Industry sources estimated Revlon is spending $20 million to $25 million to advertise the Ciara franchise during Femme Fatale’s launch year.
Ciara is expected to achieve sales increases of roughly 20 percent, giving both scents a combined wholesale volume of at least $45 million.
Femme Fatale was positioned to give an edge to the powerfully feminine imagery that classic Ciara projected in the Seventies.
Ciara’s advertising declares it to be a “devastatingly feminine fragrance.” Femme Fatale’s message raises the stakes by claiming it is “dangerously feminine.” The new print and TV campaigns, which have a film noir tone and feature model Yasmeen Ghauri, will be punctuated with the tag line: “Because the female of the species is more dangerous than the male.” Print advertising will break in May books and TV spots will appear in May. Classic Ciara so far is not slated to receive separate support during Femme Fatale’s inaugural year. However, Femme Fatale ads will be tagged to remind consumers of the parent brand. Sampling is part of the marketing mix. Revlon plans to distribute one million scented strips and carded vials. “Right now Ciara skews older than 35 and we plan to keep things that way,” said Cynthia Passmore, vice president of marketing. “We think the new attention the classic brand will get will help us to cement our relationships with the younger end of that user group. Femme Fatale should attract women 30 and younger who are very confident.”
Femme Fatale’s juice, which was created by Givaudan Roure with the help of fragrance consultant Ann Gottlieb, is a sheer, modern oriental.
Its top notes are coriander, muguet, cyclamen, pear and mandarin. At the middle is bouquet of rose, orange flower, nutmeg and jasmine. The base notes include sandalwood, vanilla, musk and tonka bean.
Prices for the three cologne sprays range from $15 for a 0.45-oz. to $26 for a 2.3-oz. A 0.25-oz. perfume version, $38, will bow this fall.
“I am optimistic about Femme Fatale,” said Ralston at Thrifty-PayLess. “It is a beautiful fragrance and if it is well supported, it should do well.”
“I think this type of marketing is the appropriate direction to take,” said June Taylor, senior director of cosmetics and fragrance for Phar-Mor of Youngstown, Ohio. “There is no denying the success of the Coty Stetson brands and the Calvin Klein and Elizabeth Taylor department store franchises. It is definitely a way of capitalizing on brand awareness.” Revlon has put similar efforts behind the other two fragrances in their first 12 months. The company is reportedly investing $20 million to advertise Fire & Ice through a steamy print and TV campaign featuring Cindy Crawford.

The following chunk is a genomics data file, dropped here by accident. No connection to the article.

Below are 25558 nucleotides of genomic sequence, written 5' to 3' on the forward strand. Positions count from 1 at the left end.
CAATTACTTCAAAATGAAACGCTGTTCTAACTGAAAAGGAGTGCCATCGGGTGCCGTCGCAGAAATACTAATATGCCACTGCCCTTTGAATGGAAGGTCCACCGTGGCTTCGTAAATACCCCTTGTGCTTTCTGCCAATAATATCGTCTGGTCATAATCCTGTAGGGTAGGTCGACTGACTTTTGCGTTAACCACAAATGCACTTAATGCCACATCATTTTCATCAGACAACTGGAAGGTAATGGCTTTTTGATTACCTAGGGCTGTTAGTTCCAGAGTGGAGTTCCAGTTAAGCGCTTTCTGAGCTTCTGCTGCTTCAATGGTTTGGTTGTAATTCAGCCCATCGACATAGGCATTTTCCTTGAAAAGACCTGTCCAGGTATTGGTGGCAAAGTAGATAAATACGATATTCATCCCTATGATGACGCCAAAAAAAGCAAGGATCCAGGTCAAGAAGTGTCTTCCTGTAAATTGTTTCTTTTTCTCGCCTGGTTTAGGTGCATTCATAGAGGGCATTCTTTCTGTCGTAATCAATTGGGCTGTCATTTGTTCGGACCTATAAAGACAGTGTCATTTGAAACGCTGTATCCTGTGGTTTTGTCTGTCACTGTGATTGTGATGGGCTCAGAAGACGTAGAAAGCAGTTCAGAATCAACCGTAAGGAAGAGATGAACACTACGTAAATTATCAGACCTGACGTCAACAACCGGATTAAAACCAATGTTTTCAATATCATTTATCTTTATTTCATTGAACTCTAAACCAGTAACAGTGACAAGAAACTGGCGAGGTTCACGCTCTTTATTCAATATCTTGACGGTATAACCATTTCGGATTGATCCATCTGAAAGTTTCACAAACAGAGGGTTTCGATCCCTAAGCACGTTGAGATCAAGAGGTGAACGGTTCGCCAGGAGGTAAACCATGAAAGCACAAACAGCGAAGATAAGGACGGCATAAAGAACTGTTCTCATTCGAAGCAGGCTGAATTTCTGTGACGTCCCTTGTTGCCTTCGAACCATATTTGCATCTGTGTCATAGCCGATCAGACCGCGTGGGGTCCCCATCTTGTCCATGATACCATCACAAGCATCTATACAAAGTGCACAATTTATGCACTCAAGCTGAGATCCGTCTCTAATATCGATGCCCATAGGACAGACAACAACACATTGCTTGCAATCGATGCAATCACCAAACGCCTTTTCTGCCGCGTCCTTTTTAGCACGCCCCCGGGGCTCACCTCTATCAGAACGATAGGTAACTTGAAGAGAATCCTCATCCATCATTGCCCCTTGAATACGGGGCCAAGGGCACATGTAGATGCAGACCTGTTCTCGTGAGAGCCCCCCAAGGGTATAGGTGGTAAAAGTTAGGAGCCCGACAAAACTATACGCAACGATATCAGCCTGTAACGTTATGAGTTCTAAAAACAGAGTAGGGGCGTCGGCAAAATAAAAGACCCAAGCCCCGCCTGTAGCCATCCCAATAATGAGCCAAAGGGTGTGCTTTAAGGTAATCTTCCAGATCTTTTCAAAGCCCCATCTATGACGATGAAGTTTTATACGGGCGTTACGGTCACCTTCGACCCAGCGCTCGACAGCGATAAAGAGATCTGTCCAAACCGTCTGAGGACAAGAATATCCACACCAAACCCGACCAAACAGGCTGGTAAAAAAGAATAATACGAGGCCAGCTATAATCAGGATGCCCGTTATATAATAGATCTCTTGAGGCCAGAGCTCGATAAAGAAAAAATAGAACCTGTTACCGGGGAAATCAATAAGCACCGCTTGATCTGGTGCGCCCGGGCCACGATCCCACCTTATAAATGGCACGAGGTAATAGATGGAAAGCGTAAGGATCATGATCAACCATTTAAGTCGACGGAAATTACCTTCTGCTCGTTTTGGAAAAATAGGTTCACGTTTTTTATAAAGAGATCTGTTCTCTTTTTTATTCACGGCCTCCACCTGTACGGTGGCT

Sources expect the effort will result in a Fire & Ice women’s wholesale volume of $30 million to $35 million in the first year, with the men’s version ringing up an additional $10 million to $15 million.
The Charlie venture is reportedly backed by $25 million worth of print and TV ads with former MTV veejay Karen Duff. Original Charlie’s sales are expected to increase by around 25 percent, giving both scents a combined wholesale volume of $56 million.
While Dwyer declined to comment on sales and advertising specifics, she did note that so far both fragrance endeavors are on plan. She also said, without elaborating, that Charlie would be further extended this July with another program.
“I have seen a significant improvement over the last year in the way Revlon is handling their fragrance business; it’s nice to see they have had a change in heart,” PayLess’s Ralston said.
“Fire & Ice continues to be strong for us and has rejuvenated things a bit,” she continued. “I am also glad that they are putting their money where it should go. Charlie is a bread-and-butter business and deserves their attention. I have to say, however, I was a little bit disappointed in the results of Charlie Red.”
“I did expect more from the Charlie Red strategy,” Phar-Mor’s Taylor agreed. “I am not sure that they sent a clear enough message that differentiated Charlie Red from the classic brand. I do think, however, this strategy can work for Revlon. Ciara is a strong brand and if the Femme Fatale program is well supported and positioned, it should be successful.
“Fire & Ice did real well for us,” she continued. “It was one of our top-selling brands this Christmas. With continued support, it should become a nice franchise.”